In a secret government agreement granted without approval from lawmakers, the U.S. attorney general recently granted the National Counterterrorism Center sweeping new powers to store dossiers on U.S. citizens, even if they are not suspected of a crime.
Earlier this year, Attorney General Eric Holder granted the center the ability to copy entire government databases holding information on flight records, casino-employee lists, the names of Americans hosting foreign-exchange students and other data, and to store it for up to five years, even without suspicion that someone in the database has committed a crime, according to the Wall Street Journal, which broke the story.
Whereas previously the law prohibited the center from storing data compilations on U.S. citizens unless they were suspected of terrorist activity or were relevant to an ongoing terrorism investigation, the new powers give the center the ability to not only collect and store vast databases of information but also to trawl through and analyze it for suspicious patterns of behavior in order to uncover activity that could launch an investigation.
Attacking efficiency is like attacking motherhood and apple pie, but I am going to do it anyway. The tedious quest for efficiency is a false talisman. What happens when we are efficient at doing the wrong things?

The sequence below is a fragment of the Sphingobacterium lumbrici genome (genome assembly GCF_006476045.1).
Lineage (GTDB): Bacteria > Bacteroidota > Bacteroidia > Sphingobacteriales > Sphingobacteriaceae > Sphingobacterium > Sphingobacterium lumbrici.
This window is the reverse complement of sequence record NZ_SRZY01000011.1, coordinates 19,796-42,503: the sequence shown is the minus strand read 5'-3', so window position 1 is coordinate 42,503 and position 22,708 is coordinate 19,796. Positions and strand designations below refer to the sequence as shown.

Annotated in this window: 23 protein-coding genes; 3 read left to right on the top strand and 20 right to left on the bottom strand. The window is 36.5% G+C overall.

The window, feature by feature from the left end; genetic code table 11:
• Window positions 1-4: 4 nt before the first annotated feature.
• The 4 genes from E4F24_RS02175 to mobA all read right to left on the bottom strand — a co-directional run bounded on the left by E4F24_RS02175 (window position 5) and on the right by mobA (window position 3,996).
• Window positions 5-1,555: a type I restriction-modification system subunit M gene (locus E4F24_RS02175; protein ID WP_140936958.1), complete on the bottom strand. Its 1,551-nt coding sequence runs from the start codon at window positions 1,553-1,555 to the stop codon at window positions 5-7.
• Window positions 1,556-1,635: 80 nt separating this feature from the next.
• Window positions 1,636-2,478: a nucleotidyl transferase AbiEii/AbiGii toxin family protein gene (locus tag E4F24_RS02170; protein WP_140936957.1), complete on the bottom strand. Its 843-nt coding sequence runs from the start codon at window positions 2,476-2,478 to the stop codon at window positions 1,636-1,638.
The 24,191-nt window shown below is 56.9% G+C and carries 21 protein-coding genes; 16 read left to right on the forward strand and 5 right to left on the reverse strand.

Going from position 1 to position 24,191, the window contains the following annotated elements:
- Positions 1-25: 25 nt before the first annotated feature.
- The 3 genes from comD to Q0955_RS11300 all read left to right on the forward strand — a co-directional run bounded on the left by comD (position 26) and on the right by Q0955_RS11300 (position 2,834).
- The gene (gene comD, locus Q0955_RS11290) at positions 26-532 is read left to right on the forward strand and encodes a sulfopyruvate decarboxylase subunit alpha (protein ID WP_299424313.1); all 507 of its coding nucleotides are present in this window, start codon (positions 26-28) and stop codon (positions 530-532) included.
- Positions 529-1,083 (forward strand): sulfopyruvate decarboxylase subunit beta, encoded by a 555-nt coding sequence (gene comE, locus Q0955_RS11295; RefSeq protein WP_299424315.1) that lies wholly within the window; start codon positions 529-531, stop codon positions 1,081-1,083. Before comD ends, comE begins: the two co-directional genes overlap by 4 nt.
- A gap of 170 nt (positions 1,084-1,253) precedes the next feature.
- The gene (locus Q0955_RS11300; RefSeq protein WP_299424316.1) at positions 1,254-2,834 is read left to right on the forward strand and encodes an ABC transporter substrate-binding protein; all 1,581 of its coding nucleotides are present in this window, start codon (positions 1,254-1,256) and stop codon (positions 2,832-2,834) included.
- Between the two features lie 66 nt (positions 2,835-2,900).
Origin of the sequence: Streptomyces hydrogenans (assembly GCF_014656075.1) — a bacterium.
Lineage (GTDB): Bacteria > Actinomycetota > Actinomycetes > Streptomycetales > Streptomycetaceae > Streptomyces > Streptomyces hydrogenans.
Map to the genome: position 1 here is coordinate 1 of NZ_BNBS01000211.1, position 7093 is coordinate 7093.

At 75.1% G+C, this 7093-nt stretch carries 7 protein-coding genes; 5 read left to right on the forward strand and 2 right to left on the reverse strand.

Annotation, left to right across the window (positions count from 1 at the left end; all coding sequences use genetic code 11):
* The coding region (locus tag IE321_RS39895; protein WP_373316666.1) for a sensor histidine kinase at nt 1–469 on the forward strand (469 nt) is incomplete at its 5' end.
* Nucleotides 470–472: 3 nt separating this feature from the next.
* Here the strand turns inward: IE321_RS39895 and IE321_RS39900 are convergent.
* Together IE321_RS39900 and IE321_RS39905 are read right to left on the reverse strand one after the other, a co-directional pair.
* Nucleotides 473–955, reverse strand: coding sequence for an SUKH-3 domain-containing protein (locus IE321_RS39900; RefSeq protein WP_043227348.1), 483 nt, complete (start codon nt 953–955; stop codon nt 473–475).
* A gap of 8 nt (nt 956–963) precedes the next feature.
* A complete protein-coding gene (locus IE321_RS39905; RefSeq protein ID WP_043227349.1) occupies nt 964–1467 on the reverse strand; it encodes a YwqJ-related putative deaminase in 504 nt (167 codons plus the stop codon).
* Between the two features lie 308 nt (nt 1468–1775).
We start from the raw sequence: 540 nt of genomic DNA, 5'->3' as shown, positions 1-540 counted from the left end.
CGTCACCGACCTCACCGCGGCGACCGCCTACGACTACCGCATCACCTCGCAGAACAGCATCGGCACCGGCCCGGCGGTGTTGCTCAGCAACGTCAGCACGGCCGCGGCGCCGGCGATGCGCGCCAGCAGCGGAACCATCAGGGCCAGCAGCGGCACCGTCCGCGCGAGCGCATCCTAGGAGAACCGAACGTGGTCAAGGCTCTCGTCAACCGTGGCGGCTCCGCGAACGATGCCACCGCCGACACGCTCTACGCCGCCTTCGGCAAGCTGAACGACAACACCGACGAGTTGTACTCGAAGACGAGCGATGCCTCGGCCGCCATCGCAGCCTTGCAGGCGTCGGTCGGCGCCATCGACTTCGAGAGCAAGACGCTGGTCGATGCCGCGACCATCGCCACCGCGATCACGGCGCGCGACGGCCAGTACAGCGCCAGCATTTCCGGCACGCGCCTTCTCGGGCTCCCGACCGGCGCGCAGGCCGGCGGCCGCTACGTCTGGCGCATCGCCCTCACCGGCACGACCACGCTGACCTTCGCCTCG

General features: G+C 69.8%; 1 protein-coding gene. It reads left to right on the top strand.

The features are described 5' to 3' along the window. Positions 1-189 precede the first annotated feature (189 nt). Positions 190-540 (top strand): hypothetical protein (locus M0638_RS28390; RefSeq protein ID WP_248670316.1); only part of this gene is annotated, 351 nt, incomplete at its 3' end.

Companies have learned costs are easier to compute than benefits, so they cut the costs in the denominator to improve the efficiency—the equivalent of Walt Disney producing Snow White and the Four Dwarfs. Efficient, yes; effective, hardly.
“A person that loses a partner is called a widow [or widower]. A child who loses a parent is called an orphan. But there is no word for a parent that loses a child”
A very interesting point, that there is no word in English for a parent who has lost a child. Since our language affects how we think about things, does English need such a word? Could such a word bring greater understanding to and sympathy from those who know no such experience and cannot possibly relate, or would naming it risk reducing the seriousness with which we react to that which we cannot even name?
We’ve lost key features that we used to rely on, and worse, we’ve abandoned core values that used to be fundamental to the web world. To the credit of today’s social networks, they’ve brought in hundreds of millions of new participants to these networks, and they’ve certainly made a small number of people rich.
But they haven’t shown the web itself the respect and care it deserves, as a medium which has enabled them to succeed. And they’ve now narrowed the possibilities of the web for an entire generation of users who don’t realize how much more innovative and meaningful their experience could be.